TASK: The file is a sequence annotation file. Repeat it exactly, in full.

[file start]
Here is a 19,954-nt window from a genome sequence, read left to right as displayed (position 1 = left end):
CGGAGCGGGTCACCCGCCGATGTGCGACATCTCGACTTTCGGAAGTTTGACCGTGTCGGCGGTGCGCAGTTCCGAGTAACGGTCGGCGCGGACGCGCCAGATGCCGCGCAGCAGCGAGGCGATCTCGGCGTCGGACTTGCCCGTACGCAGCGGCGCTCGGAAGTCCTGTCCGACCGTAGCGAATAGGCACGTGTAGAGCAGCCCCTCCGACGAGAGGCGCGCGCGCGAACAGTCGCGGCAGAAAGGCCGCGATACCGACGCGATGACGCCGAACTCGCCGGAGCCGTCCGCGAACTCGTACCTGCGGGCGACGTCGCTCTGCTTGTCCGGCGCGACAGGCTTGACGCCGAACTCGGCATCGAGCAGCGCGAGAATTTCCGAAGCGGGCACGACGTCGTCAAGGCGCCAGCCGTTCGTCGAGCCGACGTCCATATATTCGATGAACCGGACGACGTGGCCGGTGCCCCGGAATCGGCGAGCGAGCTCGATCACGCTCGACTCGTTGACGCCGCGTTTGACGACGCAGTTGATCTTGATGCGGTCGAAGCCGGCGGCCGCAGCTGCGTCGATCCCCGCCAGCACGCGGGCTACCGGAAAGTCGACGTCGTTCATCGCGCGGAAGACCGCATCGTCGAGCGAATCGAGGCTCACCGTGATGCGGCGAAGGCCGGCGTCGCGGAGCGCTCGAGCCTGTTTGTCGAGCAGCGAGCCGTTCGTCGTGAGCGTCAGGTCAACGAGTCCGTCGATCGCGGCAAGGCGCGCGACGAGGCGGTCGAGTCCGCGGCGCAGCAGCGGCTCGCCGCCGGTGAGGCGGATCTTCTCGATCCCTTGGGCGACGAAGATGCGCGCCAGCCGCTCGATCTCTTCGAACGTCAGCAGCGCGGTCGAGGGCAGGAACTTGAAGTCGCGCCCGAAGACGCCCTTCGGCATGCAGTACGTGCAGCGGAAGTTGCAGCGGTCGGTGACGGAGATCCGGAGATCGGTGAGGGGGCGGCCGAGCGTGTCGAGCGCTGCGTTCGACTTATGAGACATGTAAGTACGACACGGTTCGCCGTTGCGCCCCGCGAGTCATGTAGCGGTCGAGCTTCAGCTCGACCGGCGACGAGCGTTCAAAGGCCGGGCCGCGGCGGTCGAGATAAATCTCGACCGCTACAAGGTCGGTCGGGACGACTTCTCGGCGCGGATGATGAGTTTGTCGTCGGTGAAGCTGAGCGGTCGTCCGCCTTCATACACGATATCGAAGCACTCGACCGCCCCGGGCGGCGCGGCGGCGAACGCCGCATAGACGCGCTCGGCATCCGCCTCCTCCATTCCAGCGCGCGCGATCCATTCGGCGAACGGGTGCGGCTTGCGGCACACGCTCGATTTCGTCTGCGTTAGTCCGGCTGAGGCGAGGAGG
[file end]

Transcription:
Here is a 19,954-nt window from a genome sequence, read left to right as displayed (position 1 = left end):
CGGAGCGGGTCACCCGCCGATGTGCGACATCTCGACTTTCGGAAGTTTGACCGTGTCGGCGGTGCGCAGTTCCGAGTAACGGTCGGCGCGGACGCGCCAGATGCCGCGCAGCAGCGAGGCGATCTCGGCGTCGGACTTGCCCGTACGCAGCGGCGCTCGGAAGTCCTGTCCGACCGTAGCGAATAGGCACGTGTAGAGCAGCCCCTCCGACGAGAGGCGCGCGCGCGAACAGTCGCGGCAGAAAGGCCGCGATACCGACGCGATGACGCCGAACTCGCCGGAGCCGTCCGCGAACTCGTACCTGCGGGCGACGTCGCTCTGCTTGTCCGGCGCGACAGGCTTGACGCCGAACTCGGCATCGAGCAGCGCGAGAATTTCCGAAGCGGGCACGACGTCGTCAAGGCGCCAGCCGTTCGTCGAGCCGACGTCCATATATTCGATGAACCGGACGACGTGGCCGGTGCCCCGGAATCGGCGAGCGAGCTCGATCACGCTCGACTCGTTGACGCCGCGTTTGACGACGCAGTTGATCTTGATGCGGTCGAAGCCGGCGGCCGCAGCTGCGTCGATCCCCGCCAGCACGCGGGCTACCGGAAAGTCGACGTCGTTCATCGCGCGGAAGACCGCATCGTCGAGCGAATCGAGGCTCACCGTGATGCGGCGAAGGCCGGCGTCGCGGAGCGCTCGAGCCTGTTTGTCGAGCAGCGAGCCGTTCGTCGTGAGCGTCAGGTCAACGAGTCCGTCGATCGCGGCAAGGCGCGCGACGAGGCGGTCGAGTCCGCGGCGCAGCAGCGGCTCGCCGCCGGTGAGGCGGATCTTCTCGATCCCTTGGGCGACGAAGATGCGCGCCAGCCGCTCGATCTCTTCGAACGTCAGCAGCGCGGTCGAGGGCAGGAACTTGAAGTCGCGCCCGAAGACGCCCTTCGGCATGCAGTACGTGCAGCGGAAGTTGCAGCGGTCGGTGACGGAGATCCGGAGATCGGTGAGGGGGCGGCCGAGCGTGTCGAGCGCTGCGTTCGACTTATGAGACATGTAAGTACGACACGGTTCGCCGTTGCGCCCCGCGAGTCATGTAGCGGTCGAGCTTCAGCTCGACCGGCGACGAGCGTTCAAAGGCCGGGCCGCGGCGGTCGAGATAAATCTCGACCGCTACAAGGTCGGTCGGGACGACTTCTCGGCGCGGATGATGAGTTTGTCGTCGGTGAAGCTGAGCGGTCGTCCGCCTTCATACACGATATCGAAGCACTCGACCGCCCCGGGCGGCGCGGCGGCGAACGCCGCATAGACGCGCTCGGCATCCGCCTCCTCCATTCCAGCGCGCGCGATCCATTCGGCGAACGGGTGCGGCTTGCGGCACACGCTCGATTTCGTCTGCGTTAGTCCGGCTGAGGCGAGGAGG